Today, I’m documenting my keywords for my first Amazon Ad, for my book “Dragon Prey” (Hannah Steenbock is my pen name.) Gathering them was quite a chore, because I was a bit picky.
You see, keywords are supposed to drive those people to your ads who have a large chance of liking your book. Basically, you’re trying to guess which keywords they put into the search bar on Amazon, so your book can be displayed to them.
I listed keywords in three different categories in my spreadsheet, to make it easier on myself once I get to tweaking ads – by changing out keywords. These categories are:
1) Author and Series Names that are similar to what my book is about.
2) Positive Keywords, identifiying general features of my book.
3) Negative Keywords, telling Amazon NOT to show the ad to people typing those specific keywords.
Now, I don’t really want to share those author names, but I will share where and how I dug them up – and this was the really hard work.
You see, my book has no also-boughts with other authors. My book page only points to other books by myself. That’s both good and bad, but it certainly doesn’t help me gather keywords for an ad. So I had to use different strategies.
First, I looked at the dragon category on Amazon COM (that’s because you can only set up ads for COM and UK). That was quite a chore because – unfortunately – there are also a lot of shifter and reverse harem books involving dragons in that list. After 79 pages of over 100, I accidentially closed that tab… and had gleaned about 20 names of authors and series that might share readers with my book. I did not go back.
Then I looked at the also-boughts of Pern books. After all, that’s one big inspiration behind my tales. That didn’t really help a lot, though, because 90% of those are other books by Anne McCaffrey. Which tells me that her name wouldn’t be a good keyword in my eyes, as it’s too general. Don’t forget, she wrote a lot of SF, as well, and those readers are not necessarily into dragons.
Finally, I looked at YA. *sigh* I really don’t think I write YA because my books have underlying themes that concern people of every age. But they don’t contain explicit bed scenes, so I thought it could be way to find a few more similar books and series. And that worked better than I expected.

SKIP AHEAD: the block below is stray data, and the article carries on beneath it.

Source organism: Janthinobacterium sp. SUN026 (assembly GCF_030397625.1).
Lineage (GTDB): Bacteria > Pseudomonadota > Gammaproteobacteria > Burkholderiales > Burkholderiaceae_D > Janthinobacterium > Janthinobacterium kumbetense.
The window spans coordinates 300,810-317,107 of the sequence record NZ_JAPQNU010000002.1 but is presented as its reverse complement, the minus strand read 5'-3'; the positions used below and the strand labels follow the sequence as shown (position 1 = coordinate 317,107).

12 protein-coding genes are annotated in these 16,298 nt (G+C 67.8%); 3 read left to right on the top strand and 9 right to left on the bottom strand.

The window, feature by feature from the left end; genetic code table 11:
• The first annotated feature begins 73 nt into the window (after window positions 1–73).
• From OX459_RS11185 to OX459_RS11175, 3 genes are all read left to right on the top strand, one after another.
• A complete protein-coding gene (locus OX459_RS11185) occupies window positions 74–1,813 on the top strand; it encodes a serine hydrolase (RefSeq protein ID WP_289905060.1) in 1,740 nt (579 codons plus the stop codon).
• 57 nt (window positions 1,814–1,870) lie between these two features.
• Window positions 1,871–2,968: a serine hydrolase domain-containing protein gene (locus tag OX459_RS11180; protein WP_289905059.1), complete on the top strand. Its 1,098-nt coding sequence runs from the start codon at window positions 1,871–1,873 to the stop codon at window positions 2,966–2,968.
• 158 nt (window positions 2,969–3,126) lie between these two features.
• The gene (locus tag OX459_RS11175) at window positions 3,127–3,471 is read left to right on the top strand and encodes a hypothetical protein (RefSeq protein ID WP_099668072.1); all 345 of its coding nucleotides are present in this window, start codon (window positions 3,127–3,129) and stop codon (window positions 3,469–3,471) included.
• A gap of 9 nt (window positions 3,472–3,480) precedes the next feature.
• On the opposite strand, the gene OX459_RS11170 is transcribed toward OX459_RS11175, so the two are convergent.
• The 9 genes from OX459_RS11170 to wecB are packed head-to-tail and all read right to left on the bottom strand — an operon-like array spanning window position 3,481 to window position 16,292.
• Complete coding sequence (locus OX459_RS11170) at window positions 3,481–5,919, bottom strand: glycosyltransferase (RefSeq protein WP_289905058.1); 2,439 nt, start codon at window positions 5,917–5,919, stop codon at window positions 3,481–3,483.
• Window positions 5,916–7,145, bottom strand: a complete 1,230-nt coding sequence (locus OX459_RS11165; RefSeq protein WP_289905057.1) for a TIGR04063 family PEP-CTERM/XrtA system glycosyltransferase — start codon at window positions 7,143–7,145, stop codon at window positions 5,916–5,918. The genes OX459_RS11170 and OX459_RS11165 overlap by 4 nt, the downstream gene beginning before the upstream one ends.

So now I have 68 keywords in the author and series name category. And it was hard work to harvest those. I will keep looking and adding names, of course.
On to the next category. That’s an easy one: general keywords about my book.
Of course, I use those from my book description, as well. They include things like “fantasy, dragons, short read, novella, strong women, war, intrigue” etc. Once again, think about what people – and you! – put into the search bar. I think this is the easiest category, especially when going from general to specific.
Fun fact: When I put “intelligent dragons” into the search bar, there were only 16 results. And six of them were my books. Now that’s rather cool because it means one of my keywords for the book pulls a lot of weight.
I now have 26 general keywords for my book.
Now on to a category most people don’t think of: Negative search words.
These are words that tell Amazon specifically NOT to display your ad when these words are used in a search. They are very helpful in avoiding clicks by people who look for something different (and you pay per click).
My negative keywords include: “shifter, reverse harem, romance, and steamy paranormal romance” – because my story is not that, at all. However, there are plenty of such stories around involving dragons… which I discovered to my chagrin. Nothing against that kind of story, but those readers will be bored by my rather normal, fast-paced, feel-good fantasy adventures. So it’s better not to mislead them, and negative keywords are the way to do it.
So that’s that… next week, I’ll talk about the actual set-up. I will follow the experts in that and do it step by step, so expect a few quotes and screenshots.
Have you set up Amazon Ads?
Can you share tips about keywords?
Do you feel any resistence to working with those ads?
Share in a comment, so we can all learn.
*image source F. Moebius